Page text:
By Dan MacIntosh

Posted September 19, 2013 in Music

(WEB)musicIndie Stars make melancholy magic in music

“When people come up to me and ask, ‘What kind of music do you play?’ I have no idea what to say to them,” admits drummer Patty McGee for the Montreal band Stars. “I mean, there are so many subsets and subcategories of categories now.” That’s not a serious problem, though, because music was always meant to be enjoyed, not merely categorized.

Stars’ latest album, North, which came out late last year, sounds a little like peppy synth-pop one minute, and a bit more like ambient alt-folk whenever dreamy vocalist Amy Millan weaves her precious vocal cords around a song. Patty McGee (who is a guy, by the way), admits there are multiple styles woven into Stars’ panoply of sound—but not every style. “You’re not going to find any reggae in there, I don’t think,” McGee explains. “Probably not a lot of reggae’s going to show up in a Stars album.”

Perhaps the phrase “smart pop” is the best descriptor of what Stars does, if a description is even truly necessary. This is, after all, a group that took the brave step of covering The Smiths’ “This Charming Man,” (on their very first album, no less!), and later covered The Pogues’ far-too-honest Christmas song, “Fairytale of New York” in 2005.

Oh, and by the way, don’t expect anybody in this group to ever act the part of any rock-and-rolling Bill Nye the Science Guy, merely because the band is astronomically named. “I can safely say that I think the most of us know virtually nothing about astronomy,” admits McGee. “We can find the Big Dipper. If I was really pressed, I could take an educated guess at The North Star.”

The group has already released seven full-length albums since 2001 and has been nominated in the Juno Awards Alternative Album of the Year category, twice, and also nominated two times for the Polaris Music Prize.

Make no mistake about it though, Stars loves to come out and play in Southern California, and not just because there are so many stars (of the more terrestrial, celebrity variety). “We can wear shorts in January, that’s awesome!” says this man from the Great White North. Furthermore, there are also significant dietary reasons why Southern California is a favorite destination for Stars. In a word: food. “People might get angry at me for saying this, but nobody makes a good taco up here (Canada),” McGee explains. “It doesn’t exist. I mean, you can make a good taco but they’re gonna be 15 bucks for three tacos and there’s gonna be zucchini flour stuff in them. There’s nothing like Texas or California or Arizona. Tacos, man, that’s all we think about! When we’re in Kansas, it’s barbeque, and when we’re in the Southwest, it’s tacos. We eat and drink regionally, no matter where we go.”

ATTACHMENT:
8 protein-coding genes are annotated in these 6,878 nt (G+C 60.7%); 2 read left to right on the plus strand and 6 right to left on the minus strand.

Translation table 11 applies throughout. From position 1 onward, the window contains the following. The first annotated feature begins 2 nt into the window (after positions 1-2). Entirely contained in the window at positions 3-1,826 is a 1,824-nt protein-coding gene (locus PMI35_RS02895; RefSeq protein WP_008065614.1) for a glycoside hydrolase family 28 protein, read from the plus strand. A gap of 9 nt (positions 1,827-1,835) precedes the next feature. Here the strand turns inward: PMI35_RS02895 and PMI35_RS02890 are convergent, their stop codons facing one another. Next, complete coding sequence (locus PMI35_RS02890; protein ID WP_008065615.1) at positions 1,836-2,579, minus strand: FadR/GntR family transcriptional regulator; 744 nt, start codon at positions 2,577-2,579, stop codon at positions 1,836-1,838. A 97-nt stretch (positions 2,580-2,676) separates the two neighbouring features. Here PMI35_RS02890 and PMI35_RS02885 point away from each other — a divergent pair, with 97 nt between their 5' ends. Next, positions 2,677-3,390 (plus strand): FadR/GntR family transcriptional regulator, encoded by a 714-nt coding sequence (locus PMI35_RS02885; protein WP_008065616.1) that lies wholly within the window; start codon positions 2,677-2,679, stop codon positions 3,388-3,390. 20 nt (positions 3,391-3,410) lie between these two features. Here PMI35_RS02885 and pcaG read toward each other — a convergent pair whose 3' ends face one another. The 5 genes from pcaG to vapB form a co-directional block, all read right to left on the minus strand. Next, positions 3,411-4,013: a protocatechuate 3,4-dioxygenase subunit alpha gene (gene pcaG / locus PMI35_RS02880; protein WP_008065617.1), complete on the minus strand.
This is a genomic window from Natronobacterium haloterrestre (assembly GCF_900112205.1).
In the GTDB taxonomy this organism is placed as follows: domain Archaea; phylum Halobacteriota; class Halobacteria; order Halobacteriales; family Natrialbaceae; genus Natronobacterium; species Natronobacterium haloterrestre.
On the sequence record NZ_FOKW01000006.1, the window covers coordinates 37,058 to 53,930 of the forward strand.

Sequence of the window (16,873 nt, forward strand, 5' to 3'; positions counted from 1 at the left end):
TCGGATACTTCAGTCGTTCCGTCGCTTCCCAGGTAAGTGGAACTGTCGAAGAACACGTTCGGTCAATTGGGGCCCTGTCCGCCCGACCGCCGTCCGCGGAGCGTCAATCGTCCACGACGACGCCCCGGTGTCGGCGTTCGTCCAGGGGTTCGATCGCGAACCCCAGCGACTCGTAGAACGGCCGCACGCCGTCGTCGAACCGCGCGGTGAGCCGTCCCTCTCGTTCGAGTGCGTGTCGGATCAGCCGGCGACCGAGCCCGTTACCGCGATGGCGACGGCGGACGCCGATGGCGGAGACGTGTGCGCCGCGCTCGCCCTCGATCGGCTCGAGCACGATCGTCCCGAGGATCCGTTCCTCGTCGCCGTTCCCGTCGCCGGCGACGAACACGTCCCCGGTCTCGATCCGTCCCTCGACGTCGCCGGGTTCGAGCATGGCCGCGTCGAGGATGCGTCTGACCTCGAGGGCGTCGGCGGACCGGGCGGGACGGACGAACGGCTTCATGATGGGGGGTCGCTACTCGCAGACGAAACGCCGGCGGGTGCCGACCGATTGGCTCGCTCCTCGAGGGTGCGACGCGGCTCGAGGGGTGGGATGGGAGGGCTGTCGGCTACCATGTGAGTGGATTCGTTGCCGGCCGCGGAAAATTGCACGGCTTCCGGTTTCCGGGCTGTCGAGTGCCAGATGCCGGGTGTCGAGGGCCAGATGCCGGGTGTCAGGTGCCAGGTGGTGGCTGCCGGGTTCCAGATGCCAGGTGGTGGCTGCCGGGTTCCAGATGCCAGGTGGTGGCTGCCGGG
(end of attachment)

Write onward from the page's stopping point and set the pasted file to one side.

Not surprisingly, Stars is already preparing music newer than North and band members were even working on a couple of fresh tunes the very day of this interview. “We want to get one done quick,” says McGee, of the North follow up. “We want to get it done fast and furious.”

Some of this new music might even end up on a movie soundtrack. However, since it wasn’t yet a “done deal” at the time of this talk, McGee couldn’t say much about the film itself. However, writing music for film has always piqued Stars’ creative interest.

“It’s something we’ve wanted to do for a while,” says McGee. “We were really interested, and we’ve had some songs in movies before. I find that Stars can be quite theatrical. We’ve got some pretty dramatic people in the band, so I think it would be a great experience to work in movies and we’re also getting a little involved in theater, which is pretty interesting. It’s a different approach and it’s kind of broadening your horizons a little bit.”

You may have already heard Stars’ music in TV shows like Gossip Girl, The Vampire Diaries and Queer as Folk, as well as the films Tanner Hall and Like Crazy. Right now, Stars is concentrating on touring, including a few dates with veteran Canadian band, The Tragically Hip. Once all the barbeque and tacos have been consumed, recording the next album will become priority one. After the completion of Stars’ next album, you can almost guarantee it’ll be back in Southern California soon. After all, there are tasty tacos here to consume.

Stars w/ Trails and Ways at The Glass House, 200 W. 2nd St., Pomona, (909) 865-3802; www.theglasshouse.us.


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